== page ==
The general form of F(hkl) is given by:

, (1)

where fj is a factor corresponding to the strength of scattering of the jth type of atoms and (xn, yn, zn) is the nth equivalent position of the jth type of atoms in the unit cell. The symmetry of the space group is conveyed to the structure factor through the set of {xn, yn, zn}, therefore, we can set fj equal to 1. The structure factor then becomes:

(2)

The remaining requirement is to convert the structure factor in equation 1, which is in general complex, into a real level set equation. Let F(hkl) = A + iB. If B is equal to zero, F(hkl) is real and the level set equation is simply F (x, y, z) = A = t. If A is zero, we take F(x, y, z) = B = t. This covers all the cases considered in this paper, however, there are space groups, for instance group No. 220, where low-order structure factor terms have both real and imaginary parts. When this occurs, we consider both the terms of the form FA (x, y, z) = A = t and FB (x, y, z) = B = t.

The ITC tabulate expressions for each space group that can be used to compute the specific form of equation 1. There are 36 groups with cubic symmetry. We illustrate this procedure in detail for seven cubic space groups in the subsequent sections.

III. Level Surfaces with and Symmetry.

The space group Pmm (No. 221) has forty-eight general positions created by its set of symmetries. Since the origin of the unit cell can be chosen on an inversion center, F(hkl) is centrosymmetric, therefore, only the A term from equation 2 contributes to the level set function. The set of 48 equipoints listed for Pmm is:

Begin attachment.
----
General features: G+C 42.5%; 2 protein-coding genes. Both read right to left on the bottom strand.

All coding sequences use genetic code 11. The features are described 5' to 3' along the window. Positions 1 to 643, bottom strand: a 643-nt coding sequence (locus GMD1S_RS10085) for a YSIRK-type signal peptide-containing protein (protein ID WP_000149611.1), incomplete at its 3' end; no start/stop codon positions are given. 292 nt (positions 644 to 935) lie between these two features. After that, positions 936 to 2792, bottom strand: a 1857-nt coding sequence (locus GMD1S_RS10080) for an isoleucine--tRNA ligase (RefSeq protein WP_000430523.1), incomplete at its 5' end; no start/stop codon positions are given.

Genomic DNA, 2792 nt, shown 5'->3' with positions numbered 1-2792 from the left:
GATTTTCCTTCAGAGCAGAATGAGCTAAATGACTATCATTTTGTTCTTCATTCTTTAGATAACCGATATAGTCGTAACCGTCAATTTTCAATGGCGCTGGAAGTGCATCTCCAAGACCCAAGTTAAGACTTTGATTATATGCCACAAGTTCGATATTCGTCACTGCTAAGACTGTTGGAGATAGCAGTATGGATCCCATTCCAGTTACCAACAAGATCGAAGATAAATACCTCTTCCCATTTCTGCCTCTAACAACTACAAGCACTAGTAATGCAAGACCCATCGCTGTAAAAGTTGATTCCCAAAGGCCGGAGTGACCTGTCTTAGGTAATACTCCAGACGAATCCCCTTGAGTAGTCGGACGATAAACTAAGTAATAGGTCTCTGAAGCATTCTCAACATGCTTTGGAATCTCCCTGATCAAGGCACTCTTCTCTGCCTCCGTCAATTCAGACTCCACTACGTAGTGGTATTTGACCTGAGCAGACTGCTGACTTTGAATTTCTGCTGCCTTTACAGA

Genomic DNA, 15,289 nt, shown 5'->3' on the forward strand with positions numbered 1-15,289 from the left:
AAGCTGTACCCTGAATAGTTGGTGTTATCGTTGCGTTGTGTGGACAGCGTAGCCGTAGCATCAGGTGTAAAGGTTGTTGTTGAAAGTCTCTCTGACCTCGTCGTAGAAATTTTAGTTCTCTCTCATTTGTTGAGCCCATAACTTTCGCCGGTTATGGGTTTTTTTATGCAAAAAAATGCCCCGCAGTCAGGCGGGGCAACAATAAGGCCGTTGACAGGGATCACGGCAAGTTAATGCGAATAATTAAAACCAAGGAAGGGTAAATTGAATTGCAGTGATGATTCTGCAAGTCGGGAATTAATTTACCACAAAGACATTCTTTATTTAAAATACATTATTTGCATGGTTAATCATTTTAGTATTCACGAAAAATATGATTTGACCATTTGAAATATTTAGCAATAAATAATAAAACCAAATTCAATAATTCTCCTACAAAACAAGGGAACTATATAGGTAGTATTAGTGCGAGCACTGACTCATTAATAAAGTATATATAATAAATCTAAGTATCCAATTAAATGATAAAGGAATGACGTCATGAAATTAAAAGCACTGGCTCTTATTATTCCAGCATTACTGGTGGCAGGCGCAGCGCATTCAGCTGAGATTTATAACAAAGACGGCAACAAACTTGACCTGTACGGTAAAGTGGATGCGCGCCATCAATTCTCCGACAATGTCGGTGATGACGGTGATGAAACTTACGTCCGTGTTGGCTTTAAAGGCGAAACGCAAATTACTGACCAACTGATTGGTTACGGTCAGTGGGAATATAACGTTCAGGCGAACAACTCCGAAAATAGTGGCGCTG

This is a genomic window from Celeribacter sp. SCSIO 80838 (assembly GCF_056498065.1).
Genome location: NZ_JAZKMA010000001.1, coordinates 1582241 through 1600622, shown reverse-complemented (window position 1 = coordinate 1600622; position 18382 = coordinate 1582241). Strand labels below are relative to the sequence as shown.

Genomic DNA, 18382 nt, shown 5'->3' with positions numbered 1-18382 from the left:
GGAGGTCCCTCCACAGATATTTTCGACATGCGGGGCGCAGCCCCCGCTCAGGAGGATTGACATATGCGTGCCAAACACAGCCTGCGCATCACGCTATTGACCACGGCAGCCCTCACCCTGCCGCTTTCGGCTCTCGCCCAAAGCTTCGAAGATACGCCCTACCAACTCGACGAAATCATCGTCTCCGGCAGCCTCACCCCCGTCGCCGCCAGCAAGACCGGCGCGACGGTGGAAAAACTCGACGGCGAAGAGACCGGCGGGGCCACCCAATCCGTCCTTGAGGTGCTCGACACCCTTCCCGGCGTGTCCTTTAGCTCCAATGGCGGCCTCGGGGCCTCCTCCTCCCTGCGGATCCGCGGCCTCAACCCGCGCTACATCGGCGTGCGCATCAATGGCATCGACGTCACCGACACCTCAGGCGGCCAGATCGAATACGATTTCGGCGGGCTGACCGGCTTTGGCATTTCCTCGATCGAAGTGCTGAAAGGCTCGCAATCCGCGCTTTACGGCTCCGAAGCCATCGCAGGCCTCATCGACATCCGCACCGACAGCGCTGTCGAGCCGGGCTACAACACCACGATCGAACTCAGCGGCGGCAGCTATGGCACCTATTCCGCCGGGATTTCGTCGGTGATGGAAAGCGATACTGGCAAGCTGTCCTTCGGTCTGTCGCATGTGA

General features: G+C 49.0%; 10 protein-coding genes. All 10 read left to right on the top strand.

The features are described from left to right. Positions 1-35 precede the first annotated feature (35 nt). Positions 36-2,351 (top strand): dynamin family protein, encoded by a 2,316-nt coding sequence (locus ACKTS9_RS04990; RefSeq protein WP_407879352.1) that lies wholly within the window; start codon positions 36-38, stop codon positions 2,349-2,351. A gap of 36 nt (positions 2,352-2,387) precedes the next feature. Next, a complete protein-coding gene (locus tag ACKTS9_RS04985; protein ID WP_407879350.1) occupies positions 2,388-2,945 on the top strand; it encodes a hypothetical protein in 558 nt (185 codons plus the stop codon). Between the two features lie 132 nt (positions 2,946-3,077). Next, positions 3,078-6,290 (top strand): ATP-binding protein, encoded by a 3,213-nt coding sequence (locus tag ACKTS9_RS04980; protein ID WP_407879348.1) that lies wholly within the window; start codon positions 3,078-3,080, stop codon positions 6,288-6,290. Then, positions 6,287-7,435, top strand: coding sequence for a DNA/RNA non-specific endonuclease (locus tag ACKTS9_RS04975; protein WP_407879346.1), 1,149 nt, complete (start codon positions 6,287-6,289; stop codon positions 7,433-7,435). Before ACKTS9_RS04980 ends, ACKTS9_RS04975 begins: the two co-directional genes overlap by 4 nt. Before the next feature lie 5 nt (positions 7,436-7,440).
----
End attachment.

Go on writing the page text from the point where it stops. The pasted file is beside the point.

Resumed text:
Equation 2 for the Pmm group has 48 terms:

(3)

which, after dividing through by 8 to make the coefficient equal to 1, becomes:

F(hkl) = cos 2p hx [cos 2p ky cos 2p lz + cos 2p ly cos 2p kz] +

cos 2p hy [cos 2p kz cos 2p lx + cos 2p lz cos 2p kx] + (4)

cos 2p hz [cos 2p kx cos 2p ly + cos 2p lx cos 2p ky]

We arrange the allowed F(hkl) in order of increasing values of h2+k2+l2. For group Pmm the first F(hkl) has h = 1, k = 0, l = 0. Using the simplified expressions in the ITC we find that: F(100) = cos 2p x + cos 2p y + cos 2p z (5)

The second term in the series has h, k, l = (110) and

F(110) = cos 2p x cos 2p y + cos 2p y cos 2p z + cos 2p z cos 2p x (6)

Similarly, the third and fourth terms on the series are given by cos 2p x cos 2p y cos 2p z and cos 4p x + cos 4p y + cos 4p z, respectively.

Level Surfaces of the type F(100) = t

We now examine the level surface family given by the first term: F(100) = t. Figure 1a shows a three-dimensional plot of the surface with t = 0 over a unit cell taken from –1/2 to 1/2. This surface divides space into two continuous regions of equal volume. As previously noted by a number of authors, this level surface is quite similar in appearance to Schwarz’s minimal P surface.19 Of course, the F(100) level surface is not a minimal surface. Anderson et al.4 numerically computed the CMC family based on the P surface. In the CMC family the ratio of the subvolumes varies with the mean curvature. By taking F(100) = t ¹ 0, a family of level surfaces with a strong resemblance to the CMC family of P surface can be constructed.20 The CMC family exists from a volume fraction of 0.5 to 0.25 with f = 0.35399 at pinch-off (the surface no longer subdivides space into two continuous subvolumes), while the level set family exists from 0.5 to the pinch-off at f = 0.21029 with t = 1.